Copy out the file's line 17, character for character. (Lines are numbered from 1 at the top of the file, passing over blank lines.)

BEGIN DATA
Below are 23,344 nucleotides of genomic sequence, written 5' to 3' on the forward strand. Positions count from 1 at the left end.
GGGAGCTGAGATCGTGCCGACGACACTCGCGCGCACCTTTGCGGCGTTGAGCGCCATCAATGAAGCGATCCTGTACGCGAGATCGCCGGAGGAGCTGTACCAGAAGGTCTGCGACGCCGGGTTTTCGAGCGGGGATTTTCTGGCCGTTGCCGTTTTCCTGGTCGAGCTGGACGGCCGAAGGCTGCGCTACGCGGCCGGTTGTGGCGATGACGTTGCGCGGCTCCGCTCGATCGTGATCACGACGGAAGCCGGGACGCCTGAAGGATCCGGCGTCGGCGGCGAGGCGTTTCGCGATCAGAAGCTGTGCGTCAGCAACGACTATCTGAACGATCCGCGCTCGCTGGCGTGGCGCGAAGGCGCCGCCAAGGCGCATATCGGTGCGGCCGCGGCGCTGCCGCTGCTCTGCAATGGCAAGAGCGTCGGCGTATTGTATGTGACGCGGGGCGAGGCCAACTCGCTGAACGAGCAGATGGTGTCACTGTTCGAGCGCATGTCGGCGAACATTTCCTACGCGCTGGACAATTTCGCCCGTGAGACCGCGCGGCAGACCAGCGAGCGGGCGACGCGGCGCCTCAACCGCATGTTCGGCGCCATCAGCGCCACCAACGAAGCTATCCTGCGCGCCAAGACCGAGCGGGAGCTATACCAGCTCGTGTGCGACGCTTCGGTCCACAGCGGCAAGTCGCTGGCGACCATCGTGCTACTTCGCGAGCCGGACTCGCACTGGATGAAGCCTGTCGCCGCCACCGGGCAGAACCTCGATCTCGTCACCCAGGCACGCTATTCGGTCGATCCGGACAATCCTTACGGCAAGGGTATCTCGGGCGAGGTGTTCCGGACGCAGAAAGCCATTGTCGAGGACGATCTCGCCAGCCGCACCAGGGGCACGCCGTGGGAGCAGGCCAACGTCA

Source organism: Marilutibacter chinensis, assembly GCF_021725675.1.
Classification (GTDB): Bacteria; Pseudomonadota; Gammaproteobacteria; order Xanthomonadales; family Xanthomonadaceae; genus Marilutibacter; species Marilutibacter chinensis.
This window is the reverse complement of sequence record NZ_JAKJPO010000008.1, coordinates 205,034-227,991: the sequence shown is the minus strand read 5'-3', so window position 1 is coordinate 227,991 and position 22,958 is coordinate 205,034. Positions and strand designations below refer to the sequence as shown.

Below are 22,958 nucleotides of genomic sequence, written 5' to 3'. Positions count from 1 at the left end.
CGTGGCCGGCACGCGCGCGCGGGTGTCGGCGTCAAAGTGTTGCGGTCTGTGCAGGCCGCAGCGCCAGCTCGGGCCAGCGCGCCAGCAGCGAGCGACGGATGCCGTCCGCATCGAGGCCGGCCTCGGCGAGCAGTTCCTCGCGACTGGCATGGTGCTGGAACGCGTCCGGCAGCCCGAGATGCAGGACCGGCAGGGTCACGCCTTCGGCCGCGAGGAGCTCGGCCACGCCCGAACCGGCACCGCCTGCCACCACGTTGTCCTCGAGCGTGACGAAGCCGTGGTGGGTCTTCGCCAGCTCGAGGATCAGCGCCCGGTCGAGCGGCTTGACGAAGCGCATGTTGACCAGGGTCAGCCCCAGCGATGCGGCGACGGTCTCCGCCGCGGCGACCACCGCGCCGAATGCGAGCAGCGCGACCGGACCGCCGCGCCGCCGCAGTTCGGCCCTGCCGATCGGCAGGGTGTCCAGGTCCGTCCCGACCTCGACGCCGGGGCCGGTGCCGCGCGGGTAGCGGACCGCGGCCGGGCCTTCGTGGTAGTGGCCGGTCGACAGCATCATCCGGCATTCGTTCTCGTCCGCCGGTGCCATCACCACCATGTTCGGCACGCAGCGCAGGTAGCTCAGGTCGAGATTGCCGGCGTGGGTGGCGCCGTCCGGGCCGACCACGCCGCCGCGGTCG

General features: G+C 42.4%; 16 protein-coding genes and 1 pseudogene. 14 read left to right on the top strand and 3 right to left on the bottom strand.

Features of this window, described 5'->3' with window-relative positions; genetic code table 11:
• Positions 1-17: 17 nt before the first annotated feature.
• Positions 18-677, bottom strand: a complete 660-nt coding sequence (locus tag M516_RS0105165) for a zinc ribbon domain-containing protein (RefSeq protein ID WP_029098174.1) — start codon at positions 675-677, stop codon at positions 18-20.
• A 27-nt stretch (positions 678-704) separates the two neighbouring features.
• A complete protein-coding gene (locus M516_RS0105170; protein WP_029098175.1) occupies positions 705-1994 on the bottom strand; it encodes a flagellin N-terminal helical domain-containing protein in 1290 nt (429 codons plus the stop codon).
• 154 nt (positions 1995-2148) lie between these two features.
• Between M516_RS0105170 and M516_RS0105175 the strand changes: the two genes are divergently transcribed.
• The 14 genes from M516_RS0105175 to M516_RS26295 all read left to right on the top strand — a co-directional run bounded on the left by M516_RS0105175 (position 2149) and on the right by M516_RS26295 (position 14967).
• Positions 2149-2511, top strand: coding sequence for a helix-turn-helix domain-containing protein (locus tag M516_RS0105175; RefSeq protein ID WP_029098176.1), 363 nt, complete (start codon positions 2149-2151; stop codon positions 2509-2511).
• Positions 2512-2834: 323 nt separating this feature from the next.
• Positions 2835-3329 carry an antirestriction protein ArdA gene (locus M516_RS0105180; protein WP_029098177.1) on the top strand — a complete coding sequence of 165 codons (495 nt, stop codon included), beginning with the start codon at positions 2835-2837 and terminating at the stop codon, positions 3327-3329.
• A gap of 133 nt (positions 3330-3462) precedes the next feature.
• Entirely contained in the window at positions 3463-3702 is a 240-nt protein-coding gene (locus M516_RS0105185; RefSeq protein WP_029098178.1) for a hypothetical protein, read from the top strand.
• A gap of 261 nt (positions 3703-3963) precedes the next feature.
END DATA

• Positions 2149-2511, top strand: coding sequence for a helix-turn-helix domain-containing protein (locus tag M516_RS0105175; RefSeq protein ID WP_029098176.1), 363 nt, complete (start codon positions 2149-2151; stop codon positions 2509-2511).